We could all also decide what we are willing to do as individuals to ease the burden on the treasury once the pols stop playing "feed the piggy" with our tax dollars. For example, my income is such that if the state were to adopt a graduated income tax, my taxes would go up. But maybe it's time to do that, especially if it could be combined with reforming school funding or eliminating the property tax. I'm also a retired teacher. As such, I pay no state income tax om my pension. This may have been a nice perk back in the day when teachers were truly underpaid and underappreciated. But today, most suburban teachers are retiring with six figure salaries and high five figure pensions. And suburban administrators, whose salaries are well into six figures, are retriring with six figure, tax-free pensions. It seems reasonable to ask them (and me) to pay an income tax. Maybe low-salaried teachers from poorer districts still deserve a break - so make the first $40,000 tax free. Or dedicate the teachers' tax to funding the pension system.

It seems that at some point, we all have to be willing to sacrifice to fix the sadly broken system and stop pointing fingers at someone else and saying "You fix it."

So what are you willing to sacrifice? (And remember, I'm asking this in the context of first demanding reform and accountability from the pols.)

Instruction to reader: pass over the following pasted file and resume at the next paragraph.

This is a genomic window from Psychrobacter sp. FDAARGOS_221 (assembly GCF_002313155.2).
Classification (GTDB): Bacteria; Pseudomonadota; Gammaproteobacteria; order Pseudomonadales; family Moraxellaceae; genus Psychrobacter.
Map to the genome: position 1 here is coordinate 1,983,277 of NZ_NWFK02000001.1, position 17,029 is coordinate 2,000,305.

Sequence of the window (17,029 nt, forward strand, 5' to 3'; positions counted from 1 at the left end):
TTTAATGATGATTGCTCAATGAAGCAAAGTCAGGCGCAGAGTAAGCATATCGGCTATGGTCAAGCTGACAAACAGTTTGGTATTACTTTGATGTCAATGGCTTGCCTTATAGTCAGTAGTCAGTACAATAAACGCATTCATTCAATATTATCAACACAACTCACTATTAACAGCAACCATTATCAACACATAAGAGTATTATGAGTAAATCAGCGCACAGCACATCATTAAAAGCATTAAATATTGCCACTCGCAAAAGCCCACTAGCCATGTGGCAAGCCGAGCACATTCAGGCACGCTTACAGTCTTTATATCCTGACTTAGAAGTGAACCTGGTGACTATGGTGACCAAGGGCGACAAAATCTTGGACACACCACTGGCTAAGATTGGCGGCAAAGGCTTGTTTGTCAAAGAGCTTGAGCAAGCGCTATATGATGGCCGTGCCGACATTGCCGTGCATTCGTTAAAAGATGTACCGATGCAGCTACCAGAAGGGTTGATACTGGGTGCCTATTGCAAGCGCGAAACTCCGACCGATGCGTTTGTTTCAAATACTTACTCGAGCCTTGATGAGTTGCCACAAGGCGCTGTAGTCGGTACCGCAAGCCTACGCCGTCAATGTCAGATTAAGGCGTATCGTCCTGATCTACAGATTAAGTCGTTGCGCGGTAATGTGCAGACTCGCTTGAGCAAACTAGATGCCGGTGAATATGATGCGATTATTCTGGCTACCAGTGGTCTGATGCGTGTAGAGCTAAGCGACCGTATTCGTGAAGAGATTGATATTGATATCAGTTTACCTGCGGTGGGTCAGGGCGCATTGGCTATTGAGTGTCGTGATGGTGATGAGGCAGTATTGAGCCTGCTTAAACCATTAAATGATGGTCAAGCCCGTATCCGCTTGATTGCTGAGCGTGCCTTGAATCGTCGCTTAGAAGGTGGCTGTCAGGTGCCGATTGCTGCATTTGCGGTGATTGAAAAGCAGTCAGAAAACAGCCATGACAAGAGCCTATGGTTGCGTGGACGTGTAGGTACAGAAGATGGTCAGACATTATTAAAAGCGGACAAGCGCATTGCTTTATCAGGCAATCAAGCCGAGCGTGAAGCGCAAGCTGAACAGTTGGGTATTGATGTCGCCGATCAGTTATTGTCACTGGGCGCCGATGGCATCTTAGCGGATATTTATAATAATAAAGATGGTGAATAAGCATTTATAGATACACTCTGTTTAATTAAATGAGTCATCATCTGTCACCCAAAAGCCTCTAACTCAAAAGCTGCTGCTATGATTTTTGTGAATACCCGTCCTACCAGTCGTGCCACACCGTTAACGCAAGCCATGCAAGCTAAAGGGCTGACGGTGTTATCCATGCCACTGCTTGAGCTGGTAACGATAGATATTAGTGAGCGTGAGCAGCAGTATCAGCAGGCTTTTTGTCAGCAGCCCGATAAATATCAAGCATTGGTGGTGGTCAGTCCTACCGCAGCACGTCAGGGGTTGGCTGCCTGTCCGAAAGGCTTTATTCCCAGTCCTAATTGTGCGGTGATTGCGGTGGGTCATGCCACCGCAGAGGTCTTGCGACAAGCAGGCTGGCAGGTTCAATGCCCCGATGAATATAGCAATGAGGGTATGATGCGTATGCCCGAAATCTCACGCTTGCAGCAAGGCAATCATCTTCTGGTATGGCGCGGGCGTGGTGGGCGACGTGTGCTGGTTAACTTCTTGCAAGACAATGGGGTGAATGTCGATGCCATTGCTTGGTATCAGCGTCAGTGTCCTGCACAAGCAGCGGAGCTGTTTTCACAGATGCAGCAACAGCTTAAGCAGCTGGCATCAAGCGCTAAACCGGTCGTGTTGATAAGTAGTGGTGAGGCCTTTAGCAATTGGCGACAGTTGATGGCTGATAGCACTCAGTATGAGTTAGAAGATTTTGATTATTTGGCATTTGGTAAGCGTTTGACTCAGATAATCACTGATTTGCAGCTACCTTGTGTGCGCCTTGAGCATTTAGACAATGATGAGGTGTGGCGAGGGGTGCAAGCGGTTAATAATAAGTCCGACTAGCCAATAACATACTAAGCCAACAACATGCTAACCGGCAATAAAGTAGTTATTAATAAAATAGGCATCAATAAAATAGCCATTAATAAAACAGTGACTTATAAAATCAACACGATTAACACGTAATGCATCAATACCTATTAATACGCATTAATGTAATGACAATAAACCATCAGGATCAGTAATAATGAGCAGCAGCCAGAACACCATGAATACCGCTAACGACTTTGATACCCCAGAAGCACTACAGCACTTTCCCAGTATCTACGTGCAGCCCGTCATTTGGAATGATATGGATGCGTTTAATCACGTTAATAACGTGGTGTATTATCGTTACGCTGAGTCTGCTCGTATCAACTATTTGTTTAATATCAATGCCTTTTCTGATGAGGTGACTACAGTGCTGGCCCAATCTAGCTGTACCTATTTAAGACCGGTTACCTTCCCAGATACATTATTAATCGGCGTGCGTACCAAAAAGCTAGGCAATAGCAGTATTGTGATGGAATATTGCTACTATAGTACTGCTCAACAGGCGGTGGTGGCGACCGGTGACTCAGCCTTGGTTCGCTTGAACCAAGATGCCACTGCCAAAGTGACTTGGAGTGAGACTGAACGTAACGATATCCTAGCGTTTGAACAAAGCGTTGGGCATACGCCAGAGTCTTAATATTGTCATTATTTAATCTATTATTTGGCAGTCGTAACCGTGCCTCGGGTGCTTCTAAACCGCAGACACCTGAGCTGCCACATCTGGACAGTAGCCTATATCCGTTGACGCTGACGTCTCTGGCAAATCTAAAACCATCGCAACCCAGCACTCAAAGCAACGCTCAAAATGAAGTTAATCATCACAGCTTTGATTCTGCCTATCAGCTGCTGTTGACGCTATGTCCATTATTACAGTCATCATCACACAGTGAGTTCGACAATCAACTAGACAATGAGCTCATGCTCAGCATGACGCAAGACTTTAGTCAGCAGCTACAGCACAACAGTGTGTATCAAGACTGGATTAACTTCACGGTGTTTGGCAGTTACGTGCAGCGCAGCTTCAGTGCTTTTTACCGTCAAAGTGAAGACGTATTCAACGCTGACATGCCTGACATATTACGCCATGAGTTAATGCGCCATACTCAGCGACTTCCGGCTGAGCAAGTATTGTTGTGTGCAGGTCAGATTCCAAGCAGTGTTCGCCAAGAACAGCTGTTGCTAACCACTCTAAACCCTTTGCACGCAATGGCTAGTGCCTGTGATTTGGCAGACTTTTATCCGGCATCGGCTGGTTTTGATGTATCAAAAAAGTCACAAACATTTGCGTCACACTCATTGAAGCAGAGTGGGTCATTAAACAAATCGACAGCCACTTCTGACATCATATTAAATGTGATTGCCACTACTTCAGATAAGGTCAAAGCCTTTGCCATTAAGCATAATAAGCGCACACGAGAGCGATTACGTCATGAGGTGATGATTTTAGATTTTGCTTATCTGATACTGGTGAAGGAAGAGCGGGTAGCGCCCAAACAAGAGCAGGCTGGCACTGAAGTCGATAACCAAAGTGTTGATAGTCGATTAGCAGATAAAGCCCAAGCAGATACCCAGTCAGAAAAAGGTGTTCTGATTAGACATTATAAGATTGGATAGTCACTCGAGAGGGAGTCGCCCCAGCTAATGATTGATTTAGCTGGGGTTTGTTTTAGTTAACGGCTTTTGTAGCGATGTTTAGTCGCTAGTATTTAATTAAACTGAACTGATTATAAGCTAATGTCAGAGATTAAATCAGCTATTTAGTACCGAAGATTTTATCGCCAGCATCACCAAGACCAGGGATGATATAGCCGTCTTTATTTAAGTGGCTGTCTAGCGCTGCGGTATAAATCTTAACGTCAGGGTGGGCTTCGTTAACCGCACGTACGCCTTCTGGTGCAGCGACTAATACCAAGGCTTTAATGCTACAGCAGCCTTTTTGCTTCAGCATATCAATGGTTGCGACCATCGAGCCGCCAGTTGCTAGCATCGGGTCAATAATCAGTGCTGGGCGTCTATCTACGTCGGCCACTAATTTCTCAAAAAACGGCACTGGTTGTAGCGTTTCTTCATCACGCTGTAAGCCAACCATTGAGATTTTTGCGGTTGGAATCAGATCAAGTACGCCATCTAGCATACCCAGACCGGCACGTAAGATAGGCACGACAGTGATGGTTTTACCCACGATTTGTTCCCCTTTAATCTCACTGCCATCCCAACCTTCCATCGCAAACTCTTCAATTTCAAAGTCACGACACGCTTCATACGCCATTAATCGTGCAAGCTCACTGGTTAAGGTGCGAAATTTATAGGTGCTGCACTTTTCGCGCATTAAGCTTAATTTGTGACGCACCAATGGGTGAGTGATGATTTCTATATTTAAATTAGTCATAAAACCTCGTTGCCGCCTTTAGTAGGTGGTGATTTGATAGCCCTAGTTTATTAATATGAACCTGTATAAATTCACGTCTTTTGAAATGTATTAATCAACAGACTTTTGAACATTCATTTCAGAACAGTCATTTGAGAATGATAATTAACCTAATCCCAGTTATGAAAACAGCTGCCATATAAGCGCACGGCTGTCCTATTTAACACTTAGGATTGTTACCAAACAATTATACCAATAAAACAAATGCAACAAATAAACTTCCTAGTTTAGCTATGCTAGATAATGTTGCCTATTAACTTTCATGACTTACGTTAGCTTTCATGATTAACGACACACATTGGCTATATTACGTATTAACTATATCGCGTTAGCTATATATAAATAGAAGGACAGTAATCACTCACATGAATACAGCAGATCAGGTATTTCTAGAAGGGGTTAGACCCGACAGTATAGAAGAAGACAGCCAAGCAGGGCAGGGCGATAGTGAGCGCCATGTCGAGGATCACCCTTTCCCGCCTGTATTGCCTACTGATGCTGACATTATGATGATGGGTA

Peter

Anonymous said...

Anonymous,

that's generous of you to want to start paying more taxes on your tax-free pension. You could send the state a check any time you want.

It's my husband and I whose Keoughs and IRAs are disappearing who have to ante up for the inflated pensions that teachers and other union workers have struck to achieve. We pay the inflated salaries for the teachers and then for the luxurious benefits and pensions that were not covered by appropriate deductions from your salaries while you were working.

I'm mad as hell about the whole scam. I wish my husband would agree to move out of this state and leave the mess.

Time to move to Texas which has the right to secede from the Union and push for that.

Obama and ACORN are what pushed for no-doc loans to people who couldn't afford to pay them back. Now he and his cronies are in charge of fixing the financial collapse they caused that resulted in destroying our savings.

What does he hope to do? Tax us more or inflate the currency to destroy the value of the savings we have left.

If Obama and the Democrats help us anymore, we'll be destitute.

Margaret

Anonymous said...

A quick way to save several million Medicaid dollars every year is for Illinois to stop paying for medically unnecessary cosmetic surgery on male infants' genitals, ie, circumcision. There are 16 states that have already stopped paying for it, and it's about time we stop wasting money on that nonsense too. Not from my wallet!